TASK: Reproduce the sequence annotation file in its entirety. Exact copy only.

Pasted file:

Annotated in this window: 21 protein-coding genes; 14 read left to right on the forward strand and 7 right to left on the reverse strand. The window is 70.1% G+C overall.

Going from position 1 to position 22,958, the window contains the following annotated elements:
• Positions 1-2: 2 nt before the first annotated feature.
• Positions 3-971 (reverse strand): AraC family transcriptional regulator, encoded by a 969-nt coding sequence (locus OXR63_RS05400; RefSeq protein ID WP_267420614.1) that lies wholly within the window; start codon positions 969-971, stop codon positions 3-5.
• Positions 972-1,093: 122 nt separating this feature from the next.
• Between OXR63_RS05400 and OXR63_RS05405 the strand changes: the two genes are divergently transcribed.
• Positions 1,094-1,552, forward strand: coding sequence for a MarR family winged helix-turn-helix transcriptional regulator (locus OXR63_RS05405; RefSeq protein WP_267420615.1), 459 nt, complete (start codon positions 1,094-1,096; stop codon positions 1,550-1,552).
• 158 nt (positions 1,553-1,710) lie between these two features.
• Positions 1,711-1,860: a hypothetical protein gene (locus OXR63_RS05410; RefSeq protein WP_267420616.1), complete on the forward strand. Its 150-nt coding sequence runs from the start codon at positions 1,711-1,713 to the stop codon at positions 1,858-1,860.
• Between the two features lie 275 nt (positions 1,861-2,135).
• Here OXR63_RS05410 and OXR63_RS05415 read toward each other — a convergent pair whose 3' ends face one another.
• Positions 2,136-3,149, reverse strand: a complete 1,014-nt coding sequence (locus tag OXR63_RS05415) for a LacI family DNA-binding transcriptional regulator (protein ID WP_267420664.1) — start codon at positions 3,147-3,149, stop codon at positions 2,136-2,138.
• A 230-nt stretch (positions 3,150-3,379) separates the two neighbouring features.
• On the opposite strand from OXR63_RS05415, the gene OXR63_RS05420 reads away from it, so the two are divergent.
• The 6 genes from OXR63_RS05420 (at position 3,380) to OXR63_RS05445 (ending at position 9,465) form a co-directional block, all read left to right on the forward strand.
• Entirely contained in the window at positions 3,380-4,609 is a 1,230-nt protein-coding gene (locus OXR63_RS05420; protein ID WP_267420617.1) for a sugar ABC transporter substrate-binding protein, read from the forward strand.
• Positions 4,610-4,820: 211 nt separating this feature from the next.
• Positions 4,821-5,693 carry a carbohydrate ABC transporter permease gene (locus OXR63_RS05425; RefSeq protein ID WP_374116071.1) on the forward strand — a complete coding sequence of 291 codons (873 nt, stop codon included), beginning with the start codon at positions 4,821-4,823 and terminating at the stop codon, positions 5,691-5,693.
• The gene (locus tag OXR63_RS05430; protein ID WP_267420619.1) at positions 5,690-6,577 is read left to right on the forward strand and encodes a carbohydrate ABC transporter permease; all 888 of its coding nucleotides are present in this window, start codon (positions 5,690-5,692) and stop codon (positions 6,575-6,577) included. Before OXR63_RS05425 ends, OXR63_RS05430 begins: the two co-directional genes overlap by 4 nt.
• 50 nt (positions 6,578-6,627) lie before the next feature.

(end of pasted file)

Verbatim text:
Annotated in this window: 21 protein-coding genes; 14 read left to right on the forward strand and 7 right to left on the reverse strand. The window is 70.1% G+C overall.

Going from position 1 to position 22,958, the window contains the following annotated elements:
• Positions 1-2: 2 nt before the first annotated feature.
• Positions 3-971 (reverse strand): AraC family transcriptional regulator, encoded by a 969-nt coding sequence (locus OXR63_RS05400; RefSeq protein ID WP_267420614.1) that lies wholly within the window; start codon positions 969-971, stop codon positions 3-5.
• Positions 972-1,093: 122 nt separating this feature from the next.
• Between OXR63_RS05400 and OXR63_RS05405 the strand changes: the two genes are divergently transcribed.
• Positions 1,094-1,552, forward strand: coding sequence for a MarR family winged helix-turn-helix transcriptional regulator (locus OXR63_RS05405; RefSeq protein WP_267420615.1), 459 nt, complete (start codon positions 1,094-1,096; stop codon positions 1,550-1,552).
• 158 nt (positions 1,553-1,710) lie between these two features.
• Positions 1,711-1,860: a hypothetical protein gene (locus OXR63_RS05410; RefSeq protein WP_267420616.1), complete on the forward strand. Its 150-nt coding sequence runs from the start codon at positions 1,711-1,713 to the stop codon at positions 1,858-1,860.
• Between the two features lie 275 nt (positions 1,861-2,135).
• Here OXR63_RS05410 and OXR63_RS05415 read toward each other — a convergent pair whose 3' ends face one another.
• Positions 2,136-3,149, reverse strand: a complete 1,014-nt coding sequence (locus tag OXR63_RS05415) for a LacI family DNA-binding transcriptional regulator (protein ID WP_267420664.1) — start codon at positions 3,147-3,149, stop codon at positions 2,136-2,138.
• A 230-nt stretch (positions 3,150-3,379) separates the two neighbouring features.
• On the opposite strand from OXR63_RS05415, the gene OXR63_RS05420 reads away from it, so the two are divergent.
• The 6 genes from OXR63_RS05420 (at position 3,380) to OXR63_RS05445 (ending at position 9,465) form a co-directional block, all read left to right on the forward strand.
• Entirely contained in the window at positions 3,380-4,609 is a 1,230-nt protein-coding gene (locus OXR63_RS05420; protein ID WP_267420617.1) for a sugar ABC transporter substrate-binding protein, read from the forward strand.
• Positions 4,610-4,820: 211 nt separating this feature from the next.
• Positions 4,821-5,693 carry a carbohydrate ABC transporter permease gene (locus OXR63_RS05425; RefSeq protein ID WP_374116071.1) on the forward strand — a complete coding sequence of 291 codons (873 nt, stop codon included), beginning with the start codon at positions 4,821-4,823 and terminating at the stop codon, positions 5,691-5,693.
• The gene (locus tag OXR63_RS05430; protein ID WP_267420619.1) at positions 5,690-6,577 is read left to right on the forward strand and encodes a carbohydrate ABC transporter permease; all 888 of its coding nucleotides are present in this window, start codon (positions 5,690-5,692) and stop codon (positions 6,575-6,577) included. Before OXR63_RS05425 ends, OXR63_RS05430 begins: the two co-directional genes overlap by 4 nt.
• 50 nt (positions 6,578-6,627) lie before the next feature.